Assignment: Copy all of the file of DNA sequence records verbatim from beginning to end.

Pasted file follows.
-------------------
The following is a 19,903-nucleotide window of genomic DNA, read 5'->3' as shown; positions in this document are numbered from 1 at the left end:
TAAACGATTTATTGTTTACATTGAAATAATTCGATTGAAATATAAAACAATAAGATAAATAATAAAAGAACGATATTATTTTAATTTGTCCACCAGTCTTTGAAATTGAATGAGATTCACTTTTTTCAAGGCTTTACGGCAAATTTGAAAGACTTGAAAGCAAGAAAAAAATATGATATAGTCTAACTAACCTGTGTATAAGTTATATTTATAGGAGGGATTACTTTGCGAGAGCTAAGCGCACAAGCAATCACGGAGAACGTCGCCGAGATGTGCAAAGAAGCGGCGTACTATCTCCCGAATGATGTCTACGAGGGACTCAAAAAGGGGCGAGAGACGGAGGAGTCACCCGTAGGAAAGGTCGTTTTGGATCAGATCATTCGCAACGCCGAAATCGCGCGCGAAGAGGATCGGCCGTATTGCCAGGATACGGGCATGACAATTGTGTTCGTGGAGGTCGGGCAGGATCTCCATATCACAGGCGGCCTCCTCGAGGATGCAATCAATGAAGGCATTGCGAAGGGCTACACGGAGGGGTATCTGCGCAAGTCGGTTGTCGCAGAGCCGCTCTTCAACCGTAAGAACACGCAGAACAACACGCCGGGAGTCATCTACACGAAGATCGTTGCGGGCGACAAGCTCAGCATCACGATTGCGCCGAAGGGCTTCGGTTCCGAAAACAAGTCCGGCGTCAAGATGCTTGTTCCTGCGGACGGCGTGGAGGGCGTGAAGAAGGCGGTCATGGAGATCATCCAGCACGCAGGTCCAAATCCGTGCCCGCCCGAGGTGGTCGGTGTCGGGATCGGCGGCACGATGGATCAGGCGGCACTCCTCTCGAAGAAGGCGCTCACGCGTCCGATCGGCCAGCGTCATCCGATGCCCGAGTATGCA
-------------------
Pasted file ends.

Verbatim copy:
The following is a 19,903-nucleotide window of genomic DNA, read 5'->3' as shown; positions in this document are numbered from 1 at the left end:
TAAACGATTTATTGTTTACATTGAAATAATTCGATTGAAATATAAAACAATAAGATAAATAATAAAAGAACGATATTATTTTAATTTGTCCACCAGTCTTTGAAATTGAATGAGATTCACTTTTTTCAAGGCTTTACGGCAAATTTGAAAGACTTGAAAGCAAGAAAAAAATATGATATAGTCTAACTAACCTGTGTATAAGTTATATTTATAGGAGGGATTACTTTGCGAGAGCTAAGCGCACAAGCAATCACGGAGAACGTCGCCGAGATGTGCAAAGAAGCGGCGTACTATCTCCCGAATGATGTCTACGAGGGACTCAAAAAGGGGCGAGAGACGGAGGAGTCACCCGTAGGAAAGGTCGTTTTGGATCAGATCATTCGCAACGCCGAAATCGCGCGCGAAGAGGATCGGCCGTATTGCCAGGATACGGGCATGACAATTGTGTTCGTGGAGGTCGGGCAGGATCTCCATATCACAGGCGGCCTCCTCGAGGATGCAATCAATGAAGGCATTGCGAAGGGCTACACGGAGGGGTATCTGCGCAAGTCGGTTGTCGCAGAGCCGCTCTTCAACCGTAAGAACACGCAGAACAACACGCCGGGAGTCATCTACACGAAGATCGTTGCGGGCGACAAGCTCAGCATCACGATTGCGCCGAAGGGCTTCGGTTCCGAAAACAAGTCCGGCGTCAAGATGCTTGTTCCTGCGGACGGCGTGGAGGGCGTGAAGAAGGCGGTCATGGAGATCATCCAGCACGCAGGTCCAAATCCGTGCCCGCCCGAGGTGGTCGGTGTCGGGATCGGCGGCACGATGGATCAGGCGGCACTCCTCTCGAAGAAGGCGCTCACGCGTCCGATCGGCCAGCGTCATCCGATGCCCGAGTATGCA